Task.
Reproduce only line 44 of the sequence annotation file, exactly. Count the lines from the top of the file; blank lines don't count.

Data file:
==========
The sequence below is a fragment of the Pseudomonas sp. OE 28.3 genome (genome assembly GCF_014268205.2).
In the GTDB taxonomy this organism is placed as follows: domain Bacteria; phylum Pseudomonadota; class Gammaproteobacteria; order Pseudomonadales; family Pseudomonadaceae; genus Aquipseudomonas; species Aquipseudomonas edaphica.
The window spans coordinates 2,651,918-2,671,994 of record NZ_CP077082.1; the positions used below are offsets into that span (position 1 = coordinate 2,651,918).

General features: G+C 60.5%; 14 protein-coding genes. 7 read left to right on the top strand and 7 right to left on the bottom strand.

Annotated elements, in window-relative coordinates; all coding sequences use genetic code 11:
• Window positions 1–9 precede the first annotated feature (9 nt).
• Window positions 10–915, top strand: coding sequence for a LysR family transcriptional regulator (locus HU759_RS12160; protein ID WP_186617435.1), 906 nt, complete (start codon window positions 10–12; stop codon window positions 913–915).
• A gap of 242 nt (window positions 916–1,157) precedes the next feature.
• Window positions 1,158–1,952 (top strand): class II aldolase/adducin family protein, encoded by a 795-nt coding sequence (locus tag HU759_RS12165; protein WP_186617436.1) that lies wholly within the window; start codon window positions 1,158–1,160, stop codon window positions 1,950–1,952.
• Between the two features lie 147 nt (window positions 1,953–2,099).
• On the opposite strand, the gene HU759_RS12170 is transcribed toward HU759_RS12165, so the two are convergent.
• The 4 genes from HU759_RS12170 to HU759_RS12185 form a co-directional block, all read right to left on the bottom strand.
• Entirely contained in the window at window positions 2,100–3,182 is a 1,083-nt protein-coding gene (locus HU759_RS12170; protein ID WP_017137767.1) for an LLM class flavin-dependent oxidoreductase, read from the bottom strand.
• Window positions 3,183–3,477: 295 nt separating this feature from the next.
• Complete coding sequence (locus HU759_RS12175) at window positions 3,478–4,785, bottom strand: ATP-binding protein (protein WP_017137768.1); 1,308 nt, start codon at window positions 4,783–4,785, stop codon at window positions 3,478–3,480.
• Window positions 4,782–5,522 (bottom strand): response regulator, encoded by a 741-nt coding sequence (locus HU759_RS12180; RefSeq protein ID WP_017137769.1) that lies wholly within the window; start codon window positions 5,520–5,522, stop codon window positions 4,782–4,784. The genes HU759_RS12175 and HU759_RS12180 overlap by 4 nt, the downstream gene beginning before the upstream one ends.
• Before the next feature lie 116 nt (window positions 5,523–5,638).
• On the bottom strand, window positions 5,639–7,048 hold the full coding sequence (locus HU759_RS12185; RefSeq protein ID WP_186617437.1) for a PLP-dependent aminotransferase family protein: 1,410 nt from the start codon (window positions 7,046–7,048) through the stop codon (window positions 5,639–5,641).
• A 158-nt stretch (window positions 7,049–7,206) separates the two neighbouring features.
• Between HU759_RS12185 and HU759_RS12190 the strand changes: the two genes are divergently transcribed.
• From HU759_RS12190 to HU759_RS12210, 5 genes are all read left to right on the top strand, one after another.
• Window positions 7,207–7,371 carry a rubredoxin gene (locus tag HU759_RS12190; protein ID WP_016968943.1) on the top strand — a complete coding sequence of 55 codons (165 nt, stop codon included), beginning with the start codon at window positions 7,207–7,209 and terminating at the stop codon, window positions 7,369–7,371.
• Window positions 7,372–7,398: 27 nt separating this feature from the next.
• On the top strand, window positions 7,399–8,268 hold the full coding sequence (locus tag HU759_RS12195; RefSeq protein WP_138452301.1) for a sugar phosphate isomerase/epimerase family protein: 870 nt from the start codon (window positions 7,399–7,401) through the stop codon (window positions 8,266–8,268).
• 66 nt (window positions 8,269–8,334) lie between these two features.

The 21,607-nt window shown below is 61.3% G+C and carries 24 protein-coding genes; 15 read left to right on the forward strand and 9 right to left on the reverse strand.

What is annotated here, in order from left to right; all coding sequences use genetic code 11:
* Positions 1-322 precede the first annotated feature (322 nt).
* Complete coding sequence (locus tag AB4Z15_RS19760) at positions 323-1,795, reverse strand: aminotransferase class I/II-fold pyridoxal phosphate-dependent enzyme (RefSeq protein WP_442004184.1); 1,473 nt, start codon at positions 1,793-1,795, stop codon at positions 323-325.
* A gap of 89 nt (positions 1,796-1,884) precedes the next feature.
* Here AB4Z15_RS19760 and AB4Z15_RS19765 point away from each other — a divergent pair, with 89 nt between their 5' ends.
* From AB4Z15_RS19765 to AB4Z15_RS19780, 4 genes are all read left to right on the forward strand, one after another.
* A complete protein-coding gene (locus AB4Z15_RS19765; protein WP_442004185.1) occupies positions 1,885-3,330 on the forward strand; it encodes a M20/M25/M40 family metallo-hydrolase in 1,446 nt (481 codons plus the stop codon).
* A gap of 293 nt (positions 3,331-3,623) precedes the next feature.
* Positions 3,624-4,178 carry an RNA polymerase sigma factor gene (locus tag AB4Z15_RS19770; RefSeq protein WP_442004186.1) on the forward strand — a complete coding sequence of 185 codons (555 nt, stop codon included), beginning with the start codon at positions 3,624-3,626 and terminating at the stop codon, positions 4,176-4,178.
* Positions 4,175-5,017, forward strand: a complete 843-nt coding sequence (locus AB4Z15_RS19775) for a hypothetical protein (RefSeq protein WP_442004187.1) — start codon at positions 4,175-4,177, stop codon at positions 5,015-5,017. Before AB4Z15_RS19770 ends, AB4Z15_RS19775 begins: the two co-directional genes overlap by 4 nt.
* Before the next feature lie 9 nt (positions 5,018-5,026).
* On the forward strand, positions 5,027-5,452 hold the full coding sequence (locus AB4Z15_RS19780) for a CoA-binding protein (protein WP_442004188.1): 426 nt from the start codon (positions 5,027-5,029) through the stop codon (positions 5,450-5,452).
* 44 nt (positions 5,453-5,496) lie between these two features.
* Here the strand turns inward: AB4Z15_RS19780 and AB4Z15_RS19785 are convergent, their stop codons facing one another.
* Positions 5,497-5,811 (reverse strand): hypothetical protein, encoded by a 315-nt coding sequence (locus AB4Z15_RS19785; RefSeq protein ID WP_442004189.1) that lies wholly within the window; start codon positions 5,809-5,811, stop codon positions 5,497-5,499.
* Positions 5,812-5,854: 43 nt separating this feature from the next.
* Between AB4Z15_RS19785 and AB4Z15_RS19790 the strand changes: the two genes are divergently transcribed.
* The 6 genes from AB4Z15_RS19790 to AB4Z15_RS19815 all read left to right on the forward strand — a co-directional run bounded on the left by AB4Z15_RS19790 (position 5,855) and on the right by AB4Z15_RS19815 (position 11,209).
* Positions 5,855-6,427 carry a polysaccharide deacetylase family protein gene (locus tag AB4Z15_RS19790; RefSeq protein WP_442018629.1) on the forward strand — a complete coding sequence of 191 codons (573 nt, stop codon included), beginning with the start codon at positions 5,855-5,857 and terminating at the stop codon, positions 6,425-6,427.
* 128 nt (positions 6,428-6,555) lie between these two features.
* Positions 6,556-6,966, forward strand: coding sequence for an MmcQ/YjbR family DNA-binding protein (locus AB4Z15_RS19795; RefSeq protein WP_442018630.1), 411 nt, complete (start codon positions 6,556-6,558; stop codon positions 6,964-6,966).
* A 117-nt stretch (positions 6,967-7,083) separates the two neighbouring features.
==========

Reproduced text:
* The 6 genes from AB4Z15_RS19790 to AB4Z15_RS19815 all read left to right on the forward strand — a co-directional run bounded on the left by AB4Z15_RS19790 (position 5,855) and on the right by AB4Z15_RS19815 (position 11,209).